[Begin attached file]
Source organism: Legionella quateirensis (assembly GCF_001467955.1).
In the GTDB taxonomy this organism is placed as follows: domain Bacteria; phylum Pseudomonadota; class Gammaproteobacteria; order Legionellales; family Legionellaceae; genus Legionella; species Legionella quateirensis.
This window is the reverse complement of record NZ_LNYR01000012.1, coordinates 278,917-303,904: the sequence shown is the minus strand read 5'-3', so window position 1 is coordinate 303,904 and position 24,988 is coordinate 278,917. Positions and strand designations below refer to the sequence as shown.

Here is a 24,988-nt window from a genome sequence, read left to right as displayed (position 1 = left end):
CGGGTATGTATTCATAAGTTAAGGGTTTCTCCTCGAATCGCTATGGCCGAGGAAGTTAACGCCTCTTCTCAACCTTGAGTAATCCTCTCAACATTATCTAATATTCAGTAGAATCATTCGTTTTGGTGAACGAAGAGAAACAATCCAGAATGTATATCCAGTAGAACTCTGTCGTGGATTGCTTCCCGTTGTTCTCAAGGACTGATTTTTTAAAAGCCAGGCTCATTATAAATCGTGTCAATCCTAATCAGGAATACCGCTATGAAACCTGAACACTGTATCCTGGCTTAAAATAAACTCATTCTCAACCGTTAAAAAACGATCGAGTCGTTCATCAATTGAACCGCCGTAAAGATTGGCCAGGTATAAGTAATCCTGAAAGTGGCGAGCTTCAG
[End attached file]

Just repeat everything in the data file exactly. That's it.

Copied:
Source organism: Legionella quateirensis (assembly GCF_001467955.1).
In the GTDB taxonomy this organism is placed as follows: domain Bacteria; phylum Pseudomonadota; class Gammaproteobacteria; order Legionellales; family Legionellaceae; genus Legionella; species Legionella quateirensis.
This window is the reverse complement of record NZ_LNYR01000012.1, coordinates 278,917-303,904: the sequence shown is the minus strand read 5'-3', so window position 1 is coordinate 303,904 and position 24,988 is coordinate 278,917. Positions and strand designations below refer to the sequence as shown.

Here is a 24,988-nt window from a genome sequence, read left to right as displayed (position 1 = left end):
CGGGTATGTATTCATAAGTTAAGGGTTTCTCCTCGAATCGCTATGGCCGAGGAAGTTAACGCCTCTTCTCAACCTTGAGTAATCCTCTCAACATTATCTAATATTCAGTAGAATCATTCGTTTTGGTGAACGAAGAGAAACAATCCAGAATGTATATCCAGTAGAACTCTGTCGTGGATTGCTTCCCGTTGTTCTCAAGGACTGATTTTTTAAAAGCCAGGCTCATTATAAATCGTGTCAATCCTAATCAGGAATACCGCTATGAAACCTGAACACTGTATCCTGGCTTAAAATAAACTCATTCTCAACCGTTAAAAAACGATCGAGTCGTTCATCAATTGAACCGCCGTAAAGATTGGCCAGGTATAAGTAATCCTGAAAGTGGCGAGCTTCAG